User Guide

You can used this Bob package to extract image-quality features for face-PAD applications. Two sets of quality-features are implemented in this package:

  1. The image-quality measures proposed by Galbally et al. (IEEE TIP 2014), and

  2. The image-quality features proposed by Wen et al. (IEEE TIFS 2015).

The package includes separate modules for implementing the two feature-sets. The module galbally_iqm_features implements the features proposed by Gabally et al., and the module msu_iqa_features implements the features proposed by Wen et al. In each module, a single function needs to be called, to retrieve all the features implemented in the module. The examples below show how to use the functions in the two modules.

Note that both feature-sets are extracted from still-images. However, in face-PAD experiments, we typically process videos. Therefore, the examples below use a video as input, but show how to extract image-quality features for a single frame.

Note also, that in the examples below, the input to the feature-extraction functions are full-frames. If you wish to extract features only for the face-region, you will have to first construct an image containing only the region of interest, and pass that as the parameter to the feature-extraction functions.

Computing Galbally’s image-quality measures

The function compute_quality_features() (in the module galbally_iqm_features) can be used to compute 18 image-quality measures proposed by Galbally et al. Note that Galbally et al. proposed 25 features in their paper. This package implements the following 18 features from their paper, namely: [mse, psnr, ad, sc, nk, md, lmse, nae, snrv, ramdv, mas, mams, sme, gme, gpe, ssim, vif, hlfi]. The function galbally_iqm_features::compute_quality_features() returns a 1D numpy array of length 18, containing the feature-values in the order listed above.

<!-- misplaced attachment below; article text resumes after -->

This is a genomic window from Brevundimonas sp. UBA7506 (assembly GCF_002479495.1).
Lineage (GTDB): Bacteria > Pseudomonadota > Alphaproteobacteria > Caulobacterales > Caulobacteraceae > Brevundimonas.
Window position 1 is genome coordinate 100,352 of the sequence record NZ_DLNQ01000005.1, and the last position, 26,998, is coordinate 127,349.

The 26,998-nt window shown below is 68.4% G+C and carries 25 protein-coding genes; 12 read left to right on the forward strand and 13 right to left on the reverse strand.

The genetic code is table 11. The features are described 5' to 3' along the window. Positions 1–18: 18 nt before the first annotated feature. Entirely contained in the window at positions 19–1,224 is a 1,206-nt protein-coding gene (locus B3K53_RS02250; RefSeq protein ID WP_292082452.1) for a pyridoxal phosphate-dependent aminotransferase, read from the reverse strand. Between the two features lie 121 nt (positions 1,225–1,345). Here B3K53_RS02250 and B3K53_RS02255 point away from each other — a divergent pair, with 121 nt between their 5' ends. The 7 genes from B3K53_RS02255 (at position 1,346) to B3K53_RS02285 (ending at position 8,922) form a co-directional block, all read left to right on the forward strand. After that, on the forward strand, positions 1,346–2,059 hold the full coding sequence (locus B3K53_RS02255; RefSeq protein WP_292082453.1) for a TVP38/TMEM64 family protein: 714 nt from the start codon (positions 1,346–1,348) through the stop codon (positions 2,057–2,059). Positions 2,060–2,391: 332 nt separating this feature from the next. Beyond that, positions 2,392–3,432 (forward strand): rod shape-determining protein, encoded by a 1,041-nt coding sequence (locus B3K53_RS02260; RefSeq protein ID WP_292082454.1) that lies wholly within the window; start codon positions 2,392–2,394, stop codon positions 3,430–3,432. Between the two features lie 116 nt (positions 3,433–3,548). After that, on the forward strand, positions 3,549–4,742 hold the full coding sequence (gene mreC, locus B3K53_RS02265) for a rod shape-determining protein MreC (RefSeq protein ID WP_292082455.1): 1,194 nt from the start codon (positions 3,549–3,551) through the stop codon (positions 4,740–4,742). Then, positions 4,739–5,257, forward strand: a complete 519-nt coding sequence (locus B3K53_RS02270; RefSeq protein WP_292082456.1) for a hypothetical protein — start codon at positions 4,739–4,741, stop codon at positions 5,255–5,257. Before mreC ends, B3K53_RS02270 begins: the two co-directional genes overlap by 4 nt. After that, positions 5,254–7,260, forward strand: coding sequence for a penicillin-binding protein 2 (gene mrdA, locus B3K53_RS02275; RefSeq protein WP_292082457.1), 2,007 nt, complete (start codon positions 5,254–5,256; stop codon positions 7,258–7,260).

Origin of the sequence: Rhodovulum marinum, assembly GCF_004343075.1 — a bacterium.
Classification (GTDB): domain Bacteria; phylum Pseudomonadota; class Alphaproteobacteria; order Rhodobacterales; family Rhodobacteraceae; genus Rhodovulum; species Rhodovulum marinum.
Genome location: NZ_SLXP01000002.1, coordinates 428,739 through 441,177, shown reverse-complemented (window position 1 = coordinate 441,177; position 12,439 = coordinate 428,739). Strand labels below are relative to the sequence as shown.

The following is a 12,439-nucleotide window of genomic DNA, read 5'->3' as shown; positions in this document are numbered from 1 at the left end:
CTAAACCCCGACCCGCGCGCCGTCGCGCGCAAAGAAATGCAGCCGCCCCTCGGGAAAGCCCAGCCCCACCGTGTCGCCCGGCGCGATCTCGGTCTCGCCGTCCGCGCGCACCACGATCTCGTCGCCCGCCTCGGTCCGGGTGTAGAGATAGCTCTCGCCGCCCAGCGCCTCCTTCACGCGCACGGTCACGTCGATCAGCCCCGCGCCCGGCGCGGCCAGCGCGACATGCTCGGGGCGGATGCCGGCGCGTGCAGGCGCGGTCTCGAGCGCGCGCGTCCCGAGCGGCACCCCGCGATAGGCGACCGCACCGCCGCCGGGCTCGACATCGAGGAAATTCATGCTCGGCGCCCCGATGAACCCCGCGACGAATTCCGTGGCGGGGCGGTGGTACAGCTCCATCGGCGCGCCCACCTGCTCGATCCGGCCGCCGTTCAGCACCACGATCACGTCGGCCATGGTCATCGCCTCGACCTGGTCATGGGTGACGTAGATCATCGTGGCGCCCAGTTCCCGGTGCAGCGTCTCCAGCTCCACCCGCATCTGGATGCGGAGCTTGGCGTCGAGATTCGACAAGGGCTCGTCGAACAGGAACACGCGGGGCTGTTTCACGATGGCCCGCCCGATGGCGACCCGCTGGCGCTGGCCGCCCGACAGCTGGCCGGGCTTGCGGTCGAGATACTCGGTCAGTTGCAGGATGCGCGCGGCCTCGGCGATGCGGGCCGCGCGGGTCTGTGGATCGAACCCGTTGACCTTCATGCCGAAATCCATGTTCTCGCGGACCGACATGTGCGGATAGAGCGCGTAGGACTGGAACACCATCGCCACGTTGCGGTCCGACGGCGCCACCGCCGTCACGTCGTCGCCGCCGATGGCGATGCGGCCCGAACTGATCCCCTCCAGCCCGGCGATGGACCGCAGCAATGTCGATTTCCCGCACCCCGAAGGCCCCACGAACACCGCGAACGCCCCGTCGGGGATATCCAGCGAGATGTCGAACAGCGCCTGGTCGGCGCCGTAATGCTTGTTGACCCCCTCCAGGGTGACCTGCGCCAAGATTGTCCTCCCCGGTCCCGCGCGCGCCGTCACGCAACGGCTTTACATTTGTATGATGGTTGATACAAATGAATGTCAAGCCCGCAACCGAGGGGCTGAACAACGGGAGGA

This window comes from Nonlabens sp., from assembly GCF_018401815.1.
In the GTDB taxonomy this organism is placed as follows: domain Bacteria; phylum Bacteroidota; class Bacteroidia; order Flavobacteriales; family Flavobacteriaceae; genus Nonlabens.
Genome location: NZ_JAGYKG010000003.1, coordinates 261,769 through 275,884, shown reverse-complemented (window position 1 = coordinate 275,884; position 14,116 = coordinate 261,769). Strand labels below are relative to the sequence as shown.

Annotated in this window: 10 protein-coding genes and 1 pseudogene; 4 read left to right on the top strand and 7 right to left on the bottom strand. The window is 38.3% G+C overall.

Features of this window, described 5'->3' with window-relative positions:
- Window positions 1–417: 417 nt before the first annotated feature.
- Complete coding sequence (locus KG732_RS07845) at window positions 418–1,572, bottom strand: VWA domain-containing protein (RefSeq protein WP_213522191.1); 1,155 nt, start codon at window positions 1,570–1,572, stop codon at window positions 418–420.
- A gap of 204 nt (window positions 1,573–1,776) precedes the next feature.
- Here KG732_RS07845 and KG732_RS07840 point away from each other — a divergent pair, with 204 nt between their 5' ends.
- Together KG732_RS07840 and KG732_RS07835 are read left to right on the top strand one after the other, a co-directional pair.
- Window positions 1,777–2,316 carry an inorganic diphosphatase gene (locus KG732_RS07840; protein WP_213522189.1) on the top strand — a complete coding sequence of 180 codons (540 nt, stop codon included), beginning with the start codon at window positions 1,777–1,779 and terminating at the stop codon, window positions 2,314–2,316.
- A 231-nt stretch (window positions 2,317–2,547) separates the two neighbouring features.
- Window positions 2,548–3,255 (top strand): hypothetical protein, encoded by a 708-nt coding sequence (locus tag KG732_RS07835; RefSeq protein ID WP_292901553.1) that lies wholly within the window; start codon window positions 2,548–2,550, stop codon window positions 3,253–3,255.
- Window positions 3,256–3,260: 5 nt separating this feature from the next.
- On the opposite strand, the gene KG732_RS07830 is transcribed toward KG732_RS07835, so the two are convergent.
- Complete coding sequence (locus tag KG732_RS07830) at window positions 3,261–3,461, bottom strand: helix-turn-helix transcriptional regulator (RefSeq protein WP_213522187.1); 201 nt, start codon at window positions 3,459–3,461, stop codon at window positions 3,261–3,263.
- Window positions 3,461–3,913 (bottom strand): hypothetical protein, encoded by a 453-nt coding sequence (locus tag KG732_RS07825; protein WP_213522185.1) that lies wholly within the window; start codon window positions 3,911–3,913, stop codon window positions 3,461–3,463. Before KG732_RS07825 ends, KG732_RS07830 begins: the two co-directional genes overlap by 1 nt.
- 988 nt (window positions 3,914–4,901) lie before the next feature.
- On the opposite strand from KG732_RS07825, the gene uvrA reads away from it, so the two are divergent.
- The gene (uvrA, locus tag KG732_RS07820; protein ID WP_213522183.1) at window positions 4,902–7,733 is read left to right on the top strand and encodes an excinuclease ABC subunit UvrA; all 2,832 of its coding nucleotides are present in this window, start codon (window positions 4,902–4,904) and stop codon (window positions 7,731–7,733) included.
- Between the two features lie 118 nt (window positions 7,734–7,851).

>>> from bob.ip.qualitymeasure import galbally_iqm_features as iqm
>>> video4d = 
>>> rgb_frame = video4d[0]
>>> print(rgb_frame.shape)
(3, 480, 720)
>>> gf_set = iqm.compute_quality_features(rgb_frame)
>>> print(len(gf_set))

In the example-code above, we have used a color (RGB) image as input to the function compute_quality_features(). In fact, the features proposed by Galbally et al. are computed over gray-level images. Therefore, the function galbally_iqm_features::compute_quality_features() takes as input either a RGB color-image, or a gray-level image. (The input image should be a numpy-array. RGB color-images should be in the format expected by Bob.) When the input image is 3-dimensional, the first dimension being ‘3’ (as is the case in the example above), the input is assumed to represent a color RGB image, and is first converted to a gray-level image. If the input is 2-dimensional (say, a numpy array of shape [480, 720]), then it is assumed to represent a gray-level image, and the RGB-to-gray conversion step is skipped.

Computing Wen’s (MSU) image-quality measures

The code below shows how to compute the image-quality features proposed by Wen et al. (Here, we refer to these features as ‘MSU features’.) These features are computed from a RGB color-image. The 3 feature-types (specularity, image-blur, color-diversity) all together form a 121-D feature-vector. The function compute_msu_iqa_features() (from the module msu_iqa_features) returns a 1D numpy array of length 121.

>>> from bob.ip.qualitymeasure import msu_iqa_features as iqa
>>> video4d = 
>>> rgb_frame = video4d[0]
>>> msuf_set = iqa.compute_msu_iqa_features(rgb_frame)
>>> print(len(msuf_set))